I did it in 2014 and started knocking on doors in February.
Yeah, I was really dumb…but since then I’ve learned a lot.
Like…maybe it’s a better idea to start knocking on doors a couple weeks before voting starts, not a couple months.
So that’s what I’m doing, and each night until about May 10 or 15 I’ll go out and knock on doors.
I say those dates because I figure that’s when I’ll have all my campaign cards handed out.
I spent $75 for 500 of ‘em and so far it’s going well.
I’m not sure I can say the same for my opponent.
My Opponent’s Spending
Losing will be tough for her, especially after she’s raised $12,823 for the primary.
Some of the people that donated to her that stand out to me are:
- Gloria Curdy: $100
- Eric & Ellen Feaver: $150
- Jessica Karjala: $75
- Dan Kemmis: $100
- MEA-MFT Retirement Committee: $88
- Diane Sands: $50
- Hal & Sheila Stearns: $50
- Mark Thane: $100
My, that’s a lot of money to raise to get elected to a Montana House seat, just 1 of 100 that there are.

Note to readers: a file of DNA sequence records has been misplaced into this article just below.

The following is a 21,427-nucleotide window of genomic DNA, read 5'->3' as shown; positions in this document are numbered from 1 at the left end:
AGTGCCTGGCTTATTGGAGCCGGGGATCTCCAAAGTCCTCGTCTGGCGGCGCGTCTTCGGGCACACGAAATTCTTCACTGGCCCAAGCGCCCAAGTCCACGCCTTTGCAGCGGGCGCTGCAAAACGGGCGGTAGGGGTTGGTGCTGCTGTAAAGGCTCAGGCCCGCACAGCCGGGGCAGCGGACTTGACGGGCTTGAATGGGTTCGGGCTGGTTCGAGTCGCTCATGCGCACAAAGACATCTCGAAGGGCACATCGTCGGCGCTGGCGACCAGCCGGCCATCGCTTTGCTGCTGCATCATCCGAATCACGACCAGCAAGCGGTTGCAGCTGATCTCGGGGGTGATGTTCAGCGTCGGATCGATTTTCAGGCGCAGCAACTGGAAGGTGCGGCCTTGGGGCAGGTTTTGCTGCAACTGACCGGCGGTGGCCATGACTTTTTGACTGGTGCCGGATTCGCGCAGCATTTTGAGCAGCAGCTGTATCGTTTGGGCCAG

You’ll remember that I’ve raised a mere $340. Despite this, I’m doing very well.
I know this because of the yard signs.
My opponent is not doing that well on that front, despite spending $1,689.25 on yard signs and another $1,091.45 on walking cards and remittance envelopes.
Yeah, she got suckered into MDLCC’s ploy of making candidates spend hundreds of dollars more than they need and for, in my opinion, really shitty walking cards that voters don’t give one good-Goddamn about.
In fact, she’s spent $4,551.77 so far in this primary election.
Lots of retired teachers have donated to her, and considering she’s a former fundraiser for MEA-MFT, this is not surprising.
Besides the signs (which look Republican to me due to the red lettering and lack of "Democrat" anywhere) she’s also given $100 to the Montana Democratic Party (probably for the Voter Access Network) and another $250 for the Williams Event.
Strangely, she spent $44.72 on a District 99 map…even though you can get these online for free.
Overall, I see myself two years ago in this candidate. Yep, I didn’t know a damn thing either.
Most of all I see it when I hit the doors. My opponent has several yard signs up – interestingly, in the exact same spots I pointed out in my campaign blitz post – but not $1,600 worth.
In my opinion, she got burned out in early-April and has thrown in the towel. I think that from the reactions I get when I knock on doors.
You see, I don’t think my opponent is going to knock on all the doors.
What she will do most likely is rely on the Democratic VAN to give her addresses of “strong Democrats” and “leaning Democrats” and then, maybe, knock on their door.
I’m not doing that.